While Service Pack 1 for Windows is right on track for delivery by the end of March 2011, Microsoft is continuously kicking the operating system up a notch.

An illustrative example in this regard is KB 2454826, an update designed to boost the performance of Windows 7’s underlying graphics platform.

According to the Redmond company, in addition to speeding up the UX, the refresh is also designed to touch up the functionality associated with the graphics platform.

The software giant also revealed that enhancements have also been delivered in relation to XPS printing and the Media Foundation.

“This update contains the following new functionality, performance improvements, and solutions to issues: More »

Come June 23rd, 2009, Microsoft will open up codename Morro, its upcoming free security solution designed to replace Windows Live OneCare 2.0, to the public. The Redmond company offered official confirmation that codename Morro had been rebranded as Microsoft Security Essentials, and that the first Beta for version 1.0 was ready to debut next week. Access to Microsoft Security Essentials 1.0 Beta will be granted to testers in the United States, Brazil and Israel, the software giant informed. The information provided by Microsoft comes after screenshots of Morro made it into the wild, followed by the actual bits, leaked a couple of days ago.

“The Microsoft Security Essentials Beta will be made publicly available in Brazil, Israel and the U.S. starting June 23 at about 9am PDT from www.microsoft.com/security_essentials, and general availability is scheduled for later this calendar year,” a Microsoft spokesman told pctipsbox. More »

Worms, Trojans, adware, spyware, key loggers and viruses are all types of malicious code that may invade your computer, seriously harming your system and data while also hogging system resources or reducing PC performance and Internet bandwidth. Here are seven ways to protect yourself against malware.

1. Update your operating system regularly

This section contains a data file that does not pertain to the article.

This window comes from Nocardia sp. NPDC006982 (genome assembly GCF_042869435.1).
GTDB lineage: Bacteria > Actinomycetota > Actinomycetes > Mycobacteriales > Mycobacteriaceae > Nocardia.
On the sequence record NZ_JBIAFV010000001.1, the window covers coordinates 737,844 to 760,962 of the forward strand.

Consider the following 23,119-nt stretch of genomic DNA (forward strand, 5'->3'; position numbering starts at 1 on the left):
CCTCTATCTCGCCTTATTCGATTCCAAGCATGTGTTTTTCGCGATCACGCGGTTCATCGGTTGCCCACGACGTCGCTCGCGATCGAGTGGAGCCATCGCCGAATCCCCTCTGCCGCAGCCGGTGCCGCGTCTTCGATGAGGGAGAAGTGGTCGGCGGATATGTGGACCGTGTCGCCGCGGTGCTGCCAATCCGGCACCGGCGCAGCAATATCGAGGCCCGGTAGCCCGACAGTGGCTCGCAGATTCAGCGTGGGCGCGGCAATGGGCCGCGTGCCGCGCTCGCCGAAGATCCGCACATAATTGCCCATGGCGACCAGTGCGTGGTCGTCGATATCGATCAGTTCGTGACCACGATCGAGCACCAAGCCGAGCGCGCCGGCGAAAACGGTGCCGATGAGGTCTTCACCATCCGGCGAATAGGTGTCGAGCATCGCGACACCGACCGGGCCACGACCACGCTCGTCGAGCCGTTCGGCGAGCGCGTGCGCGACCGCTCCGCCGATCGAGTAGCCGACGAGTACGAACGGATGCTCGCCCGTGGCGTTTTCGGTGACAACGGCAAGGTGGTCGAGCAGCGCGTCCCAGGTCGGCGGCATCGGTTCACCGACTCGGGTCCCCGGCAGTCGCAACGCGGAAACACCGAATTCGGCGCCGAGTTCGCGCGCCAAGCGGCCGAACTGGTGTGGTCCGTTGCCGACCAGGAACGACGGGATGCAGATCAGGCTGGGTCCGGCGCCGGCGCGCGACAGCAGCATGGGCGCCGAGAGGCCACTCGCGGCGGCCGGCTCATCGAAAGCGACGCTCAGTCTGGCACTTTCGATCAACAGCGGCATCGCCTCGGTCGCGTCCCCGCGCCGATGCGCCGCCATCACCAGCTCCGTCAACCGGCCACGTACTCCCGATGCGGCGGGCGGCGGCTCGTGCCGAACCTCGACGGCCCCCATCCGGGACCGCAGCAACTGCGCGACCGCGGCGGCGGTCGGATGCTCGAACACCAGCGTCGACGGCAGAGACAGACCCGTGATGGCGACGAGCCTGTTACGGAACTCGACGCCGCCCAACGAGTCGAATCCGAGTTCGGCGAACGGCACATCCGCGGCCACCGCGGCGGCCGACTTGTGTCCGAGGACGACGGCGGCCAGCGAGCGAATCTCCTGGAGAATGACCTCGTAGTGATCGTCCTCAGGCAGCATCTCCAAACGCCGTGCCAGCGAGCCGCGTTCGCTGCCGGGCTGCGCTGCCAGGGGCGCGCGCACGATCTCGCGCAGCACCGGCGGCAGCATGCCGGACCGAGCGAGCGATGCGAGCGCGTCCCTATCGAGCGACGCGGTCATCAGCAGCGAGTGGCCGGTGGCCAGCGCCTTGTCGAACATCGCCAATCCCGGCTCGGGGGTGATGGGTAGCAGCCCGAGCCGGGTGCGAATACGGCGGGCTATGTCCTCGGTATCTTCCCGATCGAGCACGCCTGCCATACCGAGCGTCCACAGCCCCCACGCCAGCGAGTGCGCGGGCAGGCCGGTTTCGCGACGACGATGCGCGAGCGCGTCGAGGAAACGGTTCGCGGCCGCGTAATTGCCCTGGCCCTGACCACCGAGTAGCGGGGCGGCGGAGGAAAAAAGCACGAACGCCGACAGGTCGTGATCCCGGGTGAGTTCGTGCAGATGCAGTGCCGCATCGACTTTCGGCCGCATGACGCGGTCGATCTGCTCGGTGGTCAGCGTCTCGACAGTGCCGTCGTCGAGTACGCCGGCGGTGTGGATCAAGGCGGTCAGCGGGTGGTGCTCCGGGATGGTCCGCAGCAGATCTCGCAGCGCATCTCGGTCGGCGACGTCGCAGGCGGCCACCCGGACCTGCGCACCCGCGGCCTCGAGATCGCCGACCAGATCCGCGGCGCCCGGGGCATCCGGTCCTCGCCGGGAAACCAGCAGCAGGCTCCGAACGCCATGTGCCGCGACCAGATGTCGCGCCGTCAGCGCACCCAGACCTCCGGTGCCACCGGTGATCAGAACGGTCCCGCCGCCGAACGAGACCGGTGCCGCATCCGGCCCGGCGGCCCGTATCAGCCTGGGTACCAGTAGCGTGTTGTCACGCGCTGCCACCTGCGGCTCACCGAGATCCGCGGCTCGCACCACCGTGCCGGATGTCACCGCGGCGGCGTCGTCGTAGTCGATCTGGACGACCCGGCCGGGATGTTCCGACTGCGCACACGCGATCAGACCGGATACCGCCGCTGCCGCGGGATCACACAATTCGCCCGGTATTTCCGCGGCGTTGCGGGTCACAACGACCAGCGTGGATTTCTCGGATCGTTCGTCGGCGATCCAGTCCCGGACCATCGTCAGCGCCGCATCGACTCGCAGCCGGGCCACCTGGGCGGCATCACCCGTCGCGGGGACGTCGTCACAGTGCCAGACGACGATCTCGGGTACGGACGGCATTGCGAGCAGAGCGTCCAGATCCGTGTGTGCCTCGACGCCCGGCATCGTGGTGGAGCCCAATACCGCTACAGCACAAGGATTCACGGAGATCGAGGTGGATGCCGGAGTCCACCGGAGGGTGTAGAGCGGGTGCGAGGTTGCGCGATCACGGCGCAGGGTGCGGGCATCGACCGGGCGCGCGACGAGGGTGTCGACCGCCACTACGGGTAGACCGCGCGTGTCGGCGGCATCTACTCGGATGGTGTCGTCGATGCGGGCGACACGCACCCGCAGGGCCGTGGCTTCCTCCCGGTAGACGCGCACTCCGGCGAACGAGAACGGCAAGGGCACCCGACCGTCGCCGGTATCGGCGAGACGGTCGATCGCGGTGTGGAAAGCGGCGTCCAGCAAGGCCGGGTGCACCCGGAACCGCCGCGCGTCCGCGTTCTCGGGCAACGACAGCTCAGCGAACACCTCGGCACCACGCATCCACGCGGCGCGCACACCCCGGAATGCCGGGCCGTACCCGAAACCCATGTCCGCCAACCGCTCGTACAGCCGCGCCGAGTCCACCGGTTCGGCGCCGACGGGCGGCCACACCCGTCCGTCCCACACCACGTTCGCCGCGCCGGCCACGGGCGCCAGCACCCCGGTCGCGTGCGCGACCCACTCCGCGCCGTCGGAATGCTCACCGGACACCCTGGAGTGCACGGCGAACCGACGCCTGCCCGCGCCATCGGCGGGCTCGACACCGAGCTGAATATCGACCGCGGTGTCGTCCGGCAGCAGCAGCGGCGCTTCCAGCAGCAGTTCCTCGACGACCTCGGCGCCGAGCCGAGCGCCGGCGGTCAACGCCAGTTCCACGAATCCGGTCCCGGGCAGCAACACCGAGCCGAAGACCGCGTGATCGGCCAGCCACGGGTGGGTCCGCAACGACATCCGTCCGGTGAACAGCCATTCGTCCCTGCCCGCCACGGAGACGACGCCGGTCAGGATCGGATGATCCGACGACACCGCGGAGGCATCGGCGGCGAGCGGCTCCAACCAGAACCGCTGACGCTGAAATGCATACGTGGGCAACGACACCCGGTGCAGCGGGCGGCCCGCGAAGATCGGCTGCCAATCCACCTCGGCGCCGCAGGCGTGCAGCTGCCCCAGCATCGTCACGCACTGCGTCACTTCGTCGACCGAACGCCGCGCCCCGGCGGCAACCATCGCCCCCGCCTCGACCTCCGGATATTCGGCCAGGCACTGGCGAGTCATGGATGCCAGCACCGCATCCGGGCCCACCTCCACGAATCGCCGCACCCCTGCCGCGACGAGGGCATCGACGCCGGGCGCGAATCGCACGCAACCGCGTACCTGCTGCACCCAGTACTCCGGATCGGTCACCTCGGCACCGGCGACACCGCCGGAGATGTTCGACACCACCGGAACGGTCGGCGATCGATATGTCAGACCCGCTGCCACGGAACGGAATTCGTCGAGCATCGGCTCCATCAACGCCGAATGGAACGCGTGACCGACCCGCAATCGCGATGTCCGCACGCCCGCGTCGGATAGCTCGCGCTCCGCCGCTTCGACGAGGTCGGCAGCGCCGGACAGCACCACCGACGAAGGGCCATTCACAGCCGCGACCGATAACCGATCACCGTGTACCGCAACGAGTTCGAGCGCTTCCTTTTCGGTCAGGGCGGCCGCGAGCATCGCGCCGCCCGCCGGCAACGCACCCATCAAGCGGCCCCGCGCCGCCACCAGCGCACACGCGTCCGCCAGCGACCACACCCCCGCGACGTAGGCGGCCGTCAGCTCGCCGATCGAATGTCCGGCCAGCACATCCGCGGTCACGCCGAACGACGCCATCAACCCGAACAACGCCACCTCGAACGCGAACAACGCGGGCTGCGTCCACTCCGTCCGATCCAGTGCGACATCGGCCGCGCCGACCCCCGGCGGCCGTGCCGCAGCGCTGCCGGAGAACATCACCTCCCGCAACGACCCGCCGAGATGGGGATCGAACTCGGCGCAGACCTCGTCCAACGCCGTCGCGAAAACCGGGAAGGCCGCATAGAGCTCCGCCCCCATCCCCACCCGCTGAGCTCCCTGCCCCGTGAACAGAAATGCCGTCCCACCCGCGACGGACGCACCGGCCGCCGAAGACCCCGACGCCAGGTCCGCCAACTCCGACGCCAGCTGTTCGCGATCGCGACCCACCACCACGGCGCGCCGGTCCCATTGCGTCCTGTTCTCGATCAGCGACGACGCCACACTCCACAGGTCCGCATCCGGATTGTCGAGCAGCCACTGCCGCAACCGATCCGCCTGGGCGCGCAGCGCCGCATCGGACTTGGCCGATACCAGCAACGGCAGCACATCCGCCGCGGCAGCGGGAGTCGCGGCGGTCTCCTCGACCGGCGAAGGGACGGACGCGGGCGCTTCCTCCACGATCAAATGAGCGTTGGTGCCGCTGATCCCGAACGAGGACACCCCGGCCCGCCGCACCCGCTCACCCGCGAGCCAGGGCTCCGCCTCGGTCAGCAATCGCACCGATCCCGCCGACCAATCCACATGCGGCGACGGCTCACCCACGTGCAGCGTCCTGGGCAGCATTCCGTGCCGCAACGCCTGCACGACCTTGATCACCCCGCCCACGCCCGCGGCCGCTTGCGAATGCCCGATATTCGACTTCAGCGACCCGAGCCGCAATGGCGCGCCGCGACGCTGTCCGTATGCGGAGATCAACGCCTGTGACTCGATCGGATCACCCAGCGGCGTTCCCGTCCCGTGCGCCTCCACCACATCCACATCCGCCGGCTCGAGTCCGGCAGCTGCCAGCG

The first step in protecting your PC, and your valuable data, is to ensure that the operating system (OS) is updated with the latest security patches. This is critical as OS manufacturers, such as Microsoft Windows, update the security features of their products continuously to cover any potential and actual loopholes.

2. Buy good anti-virus software

Secondly you should have updated anti-virus software running on your system. This software must be able to scan email and files, as they are downloaded from the Internet, to help prevent malware reaching your system. It is also important to make sure that this anti-virus software is updated frequently, with fixes to the actual engine and to the database files, ensuring they contain the latest cures against new viruses, worms and Trojans. More »

Microsoft has increased both the power and complexity of its popular Windows operating system with the release of Windows Vista. The TweakVista™ tweaking utility helps you configure Windows Vista to meet your personal needs by improving performance and customizing system settings.

Unlike other power tools for Windows, TweakVista™ automatically prompts enhancement recommendations, offering easy “one click” updates to otherwise complex configuration changes. TweakVista™ is also safe to use. By utilizing Microsoft’s system-restore technology any changes you make can easily be rolled back. You can freely experiment with different settings without disabling your computer. More »

  • Console-based OSs like DOS have only modest memory requirements. GUI-based operating systems like Windows needs lot of memory, much larger than the RAM that is usually installed on PCs. So, they use something called virtual memory. Here, a large file on the hard disk is used in conjunction with the RAM, which greatly expands the memory available to the OS. Only the data that is required at the given moment is loaded on the RAM; the rest is cached on the swap file. Just like any other file on a disk, the swap file can also get fragmented over time and OS might seem to slow down. To prevent the swap from breaking up, you can place it on a dedicated partition (just like in Linux). Set the size of this partition at about 2.5 times the size of your installed RAM and format it. Next, you need to make sure that the OS does not reserve space on this partition for deleted files because this partition is going to have only one file – the swap file. From the Recyle Bin context menu, choose Properties » Configure drives independently. Select the partition’s tab and select the Do not move files to the Recycle Bin. Remove files immediately when deleted option. More »